The software provides a central repository for all assessment data and calculations, such as cost forecasting and "what if?" scenario analysis that helps predict future resource needs.
The software can calculate industry standard benchmarks, such as the Facility Condition Index (FCI). To calculate FCI, the total cost of existing facility deficiencies in need of repair is divided by the current facility replacement value (or the cost to replace the facility and all of its systems). A good FCI value is zero percent to five percent.
"If a building has an FCI of 50 [percent] or 60 percent, it's in really bad shape," Mosby said. "Do I really want to put money into it when it might not make any sense? I would just be pouring money down the drain."
As part of the FCI calculation, building replacement values help determine whether to repair or replace. Formerly, to establish these values, economists at the University of Missouri would estimate construction costs per square feet and Mosby's division would multiply that by the total square feet of each building -- not a very accurate way to calculate replacement values, Mosby said.
"The VFA method is much more sophisticated and easier because the software does it all for us," Mosby said, adding that the software makes regional adjustments to accommodate replacement values in various areas of the state.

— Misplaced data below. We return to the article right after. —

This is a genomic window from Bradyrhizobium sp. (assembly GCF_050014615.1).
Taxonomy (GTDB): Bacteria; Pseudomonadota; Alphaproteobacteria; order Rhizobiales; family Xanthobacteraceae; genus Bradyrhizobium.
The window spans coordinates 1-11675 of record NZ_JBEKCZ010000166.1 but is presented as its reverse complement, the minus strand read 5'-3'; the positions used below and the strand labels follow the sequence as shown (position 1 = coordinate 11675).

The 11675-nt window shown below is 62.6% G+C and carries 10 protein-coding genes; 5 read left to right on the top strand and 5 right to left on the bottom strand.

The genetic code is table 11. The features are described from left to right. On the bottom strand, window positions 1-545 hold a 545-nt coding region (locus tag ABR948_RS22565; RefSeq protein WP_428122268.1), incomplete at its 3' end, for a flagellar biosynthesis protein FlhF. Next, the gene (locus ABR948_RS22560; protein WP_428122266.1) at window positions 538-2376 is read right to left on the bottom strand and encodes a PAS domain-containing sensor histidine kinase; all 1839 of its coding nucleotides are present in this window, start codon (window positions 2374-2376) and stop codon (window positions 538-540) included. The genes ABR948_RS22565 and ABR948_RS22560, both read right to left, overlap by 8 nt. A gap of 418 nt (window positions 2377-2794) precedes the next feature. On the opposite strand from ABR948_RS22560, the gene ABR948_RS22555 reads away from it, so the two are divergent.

Maintaining a Positive Asset
Mosby's division is responsible for determining annual statewide facility operation costs, including utilities, housekeeping, and maintenance and repair, which have been estimated at $300 million to $500 million.
Another important task for Mosby is making sure state property remains an asset, not a liability. Detecting problems early through regular, proactive maintenance is key because well-maintained buildings help reduce overall facility costs, he explained. Although maintenance costs may increase, timely repairs can reduce other costs, such as those associated with the long-term effects -- an unfixed problem like a leaky roof that causes mold and mildew can lead to structural erosion.
Preventive maintenance and proactive repairs can also decrease utility costs, an important goal for Missouri.
"We're embarking on a very aggressive mission to reduce our overall energy consumption by 15 percent," Mosby said, adding that without facility information, most specifically square footage, it's impossible to do this. "You can't benchmark [when] you don't know how much space you have. You don't know what your costs are. So how can you establish a goal of making a 15 percent change in something when you have no idea what you're working with?"
Adequate funding is vital to improving the process; one of the largest advantages of the VFA solution, will be demonstrated at the General Assembly when Mosby testifies on behalf of the portion of the governor's budget that includes his estimated facilities cost forecast.
"Now I have a matrix, performance measures, a facility condition index -- and I can say, 'This is why we chose these priorities, and here's a big picture of it so you can see.'"